GAO Questions IRS Case Selection Process for Collections
The Internal Revenue Service’s Automated Collection System lacks key controls for selecting which delinquent tax cases to pursue, according to a new report by the Government Accountability Office.
The IRS's ACS is one of the main means for pursuing taxpayers who have failed to fully pay their taxes or file their tax return in a timely manner, the GAO noted. However, the collections staff has fallen victim to budget cuts. From fiscal years 2012 through 2014, ACS staff has declined 20 percent while the number of unresolved collection cases at year-end has increased 21 percent. Given those trends, the GAO noted, the IRS needs to make informed decisions about the collection cases it pursues to ensure the program is meeting its objectives and mission.
The ACS has a multistep, automated process to prioritize and select cases of unpaid taxes and unfiled tax returns to pursue. It assesses cases to determine the order to work on cases based on the IRS's collection program priorities, the likelihood the case will be resolved, and the type of tax and the amount owed. The ACS also reviews cases to determine what action to take based on whether a levy source or contact information is known for taxpayers. The system will then contact taxpayers according to its assigned priority and may issue a levy or lien against the taxpayer.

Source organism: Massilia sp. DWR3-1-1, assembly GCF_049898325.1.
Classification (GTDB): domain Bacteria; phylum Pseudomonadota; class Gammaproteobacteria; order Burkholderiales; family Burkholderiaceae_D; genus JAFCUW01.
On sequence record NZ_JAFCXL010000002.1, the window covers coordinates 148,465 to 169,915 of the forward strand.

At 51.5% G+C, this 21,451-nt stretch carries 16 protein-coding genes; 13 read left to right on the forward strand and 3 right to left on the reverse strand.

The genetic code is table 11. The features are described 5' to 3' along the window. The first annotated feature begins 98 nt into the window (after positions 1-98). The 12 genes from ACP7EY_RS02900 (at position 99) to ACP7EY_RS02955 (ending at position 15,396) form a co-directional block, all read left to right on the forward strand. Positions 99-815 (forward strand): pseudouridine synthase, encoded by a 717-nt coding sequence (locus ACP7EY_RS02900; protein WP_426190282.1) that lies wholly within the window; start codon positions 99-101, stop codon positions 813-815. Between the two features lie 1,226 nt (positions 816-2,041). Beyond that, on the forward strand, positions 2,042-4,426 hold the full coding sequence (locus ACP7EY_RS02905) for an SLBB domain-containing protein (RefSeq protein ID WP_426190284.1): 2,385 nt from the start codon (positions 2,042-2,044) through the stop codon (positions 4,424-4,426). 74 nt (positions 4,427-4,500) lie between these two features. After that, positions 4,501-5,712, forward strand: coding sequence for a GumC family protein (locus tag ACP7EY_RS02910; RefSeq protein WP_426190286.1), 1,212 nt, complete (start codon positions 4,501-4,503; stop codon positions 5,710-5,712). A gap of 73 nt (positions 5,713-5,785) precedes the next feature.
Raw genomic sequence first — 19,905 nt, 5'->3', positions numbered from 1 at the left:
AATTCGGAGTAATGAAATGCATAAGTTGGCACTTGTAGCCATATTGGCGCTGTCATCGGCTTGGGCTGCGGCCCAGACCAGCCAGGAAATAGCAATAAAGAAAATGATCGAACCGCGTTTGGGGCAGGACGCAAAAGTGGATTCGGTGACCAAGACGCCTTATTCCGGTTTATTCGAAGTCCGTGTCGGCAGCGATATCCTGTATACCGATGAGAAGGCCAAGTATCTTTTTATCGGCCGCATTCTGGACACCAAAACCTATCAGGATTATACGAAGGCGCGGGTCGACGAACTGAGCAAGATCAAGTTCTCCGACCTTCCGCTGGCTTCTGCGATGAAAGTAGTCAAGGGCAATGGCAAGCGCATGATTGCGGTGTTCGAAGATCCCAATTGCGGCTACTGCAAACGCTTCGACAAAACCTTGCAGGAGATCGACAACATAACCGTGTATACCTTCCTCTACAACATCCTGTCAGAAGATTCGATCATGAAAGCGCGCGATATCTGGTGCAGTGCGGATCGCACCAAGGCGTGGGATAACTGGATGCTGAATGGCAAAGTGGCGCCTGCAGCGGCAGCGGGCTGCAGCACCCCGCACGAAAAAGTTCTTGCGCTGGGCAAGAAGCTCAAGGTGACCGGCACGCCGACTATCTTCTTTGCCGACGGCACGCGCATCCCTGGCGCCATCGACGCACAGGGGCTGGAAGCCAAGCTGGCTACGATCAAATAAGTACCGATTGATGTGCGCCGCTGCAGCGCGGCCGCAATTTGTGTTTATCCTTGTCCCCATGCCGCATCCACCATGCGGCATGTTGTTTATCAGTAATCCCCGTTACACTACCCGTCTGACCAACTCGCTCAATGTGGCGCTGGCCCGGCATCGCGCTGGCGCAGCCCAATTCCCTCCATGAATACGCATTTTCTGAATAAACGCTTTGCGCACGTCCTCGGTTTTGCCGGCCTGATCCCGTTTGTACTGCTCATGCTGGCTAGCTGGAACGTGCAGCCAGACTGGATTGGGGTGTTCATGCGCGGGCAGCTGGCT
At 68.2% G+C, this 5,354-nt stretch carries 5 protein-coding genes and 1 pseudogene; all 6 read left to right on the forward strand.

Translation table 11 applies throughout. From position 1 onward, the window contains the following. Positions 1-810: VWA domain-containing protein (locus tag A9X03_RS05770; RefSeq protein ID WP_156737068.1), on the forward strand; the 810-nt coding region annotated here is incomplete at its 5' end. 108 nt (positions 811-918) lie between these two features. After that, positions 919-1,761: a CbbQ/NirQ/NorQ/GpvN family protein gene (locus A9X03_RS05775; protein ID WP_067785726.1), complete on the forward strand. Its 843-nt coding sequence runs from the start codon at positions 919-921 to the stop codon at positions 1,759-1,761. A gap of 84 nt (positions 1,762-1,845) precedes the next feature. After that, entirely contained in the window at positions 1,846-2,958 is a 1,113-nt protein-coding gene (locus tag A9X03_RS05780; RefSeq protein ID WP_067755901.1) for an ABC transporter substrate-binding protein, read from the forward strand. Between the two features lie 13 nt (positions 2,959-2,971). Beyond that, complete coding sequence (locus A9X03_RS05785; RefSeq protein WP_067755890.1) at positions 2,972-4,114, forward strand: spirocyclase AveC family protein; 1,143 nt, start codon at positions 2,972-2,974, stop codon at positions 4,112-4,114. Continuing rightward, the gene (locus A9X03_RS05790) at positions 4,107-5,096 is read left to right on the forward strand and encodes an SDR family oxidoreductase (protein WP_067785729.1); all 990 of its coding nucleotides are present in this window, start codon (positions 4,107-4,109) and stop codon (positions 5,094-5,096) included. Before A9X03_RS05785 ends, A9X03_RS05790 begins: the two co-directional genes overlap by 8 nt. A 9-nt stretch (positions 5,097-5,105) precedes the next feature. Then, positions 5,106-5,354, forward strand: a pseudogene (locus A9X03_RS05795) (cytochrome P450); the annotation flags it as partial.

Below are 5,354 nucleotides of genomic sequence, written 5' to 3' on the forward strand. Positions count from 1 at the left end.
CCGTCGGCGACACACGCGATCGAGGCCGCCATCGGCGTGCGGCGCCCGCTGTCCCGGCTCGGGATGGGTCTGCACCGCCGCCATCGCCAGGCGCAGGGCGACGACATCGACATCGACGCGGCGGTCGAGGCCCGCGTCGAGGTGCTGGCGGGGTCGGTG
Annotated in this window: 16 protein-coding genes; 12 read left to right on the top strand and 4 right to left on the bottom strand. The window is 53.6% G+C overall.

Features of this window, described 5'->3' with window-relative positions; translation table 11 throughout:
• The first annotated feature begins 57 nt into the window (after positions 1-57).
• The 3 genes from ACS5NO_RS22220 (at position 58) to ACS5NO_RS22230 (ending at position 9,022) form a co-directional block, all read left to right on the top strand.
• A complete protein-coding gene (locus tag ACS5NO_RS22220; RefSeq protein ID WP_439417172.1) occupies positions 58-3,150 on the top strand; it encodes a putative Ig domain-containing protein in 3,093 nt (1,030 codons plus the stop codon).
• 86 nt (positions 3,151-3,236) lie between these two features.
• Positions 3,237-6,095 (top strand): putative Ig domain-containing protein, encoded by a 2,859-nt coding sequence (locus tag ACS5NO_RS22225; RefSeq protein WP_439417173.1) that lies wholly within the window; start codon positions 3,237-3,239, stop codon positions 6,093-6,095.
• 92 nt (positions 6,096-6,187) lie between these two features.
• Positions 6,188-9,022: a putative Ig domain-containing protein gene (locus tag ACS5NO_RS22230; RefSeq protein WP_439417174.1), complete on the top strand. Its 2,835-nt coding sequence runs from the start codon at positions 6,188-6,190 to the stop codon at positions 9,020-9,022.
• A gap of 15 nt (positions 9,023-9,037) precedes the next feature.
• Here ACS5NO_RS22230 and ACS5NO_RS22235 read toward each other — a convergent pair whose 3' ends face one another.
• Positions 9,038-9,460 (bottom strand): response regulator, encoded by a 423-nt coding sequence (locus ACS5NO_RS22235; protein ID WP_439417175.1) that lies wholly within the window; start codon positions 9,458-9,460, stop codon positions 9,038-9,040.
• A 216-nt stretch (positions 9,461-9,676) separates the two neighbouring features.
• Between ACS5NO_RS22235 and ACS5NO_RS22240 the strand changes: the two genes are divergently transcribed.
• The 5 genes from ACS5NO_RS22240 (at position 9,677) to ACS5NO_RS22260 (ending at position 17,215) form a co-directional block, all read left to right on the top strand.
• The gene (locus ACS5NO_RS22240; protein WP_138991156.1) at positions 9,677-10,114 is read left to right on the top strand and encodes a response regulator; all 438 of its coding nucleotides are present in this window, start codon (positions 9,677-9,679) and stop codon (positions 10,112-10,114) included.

ACS managers balance the cases that are worked on to ensure the ACS achieves its case closure and taxpayer service measures. These decisions include how many notification and enforcement actions to take and how many cases to assign to IRS staff so that cases are worked on in a timely manner. About half of the cases closed in the ACS in fiscal year 2014 were high priority, such as when employers failed to pay federal employment taxes.
Of the 3.5 million cases closed or transferred out of the ACS in fiscal year 2014, the IRS collected nearly $6.2 billion. The IRS generally had more success in collecting from individual taxpayers than from business taxpayers, according to the GAO. However, because the IRS has not identified its objectives for the collection program or the ACS, the GAO acknowledged it is difficult to assess the program's overall effectiveness. Read more on Accounting Today.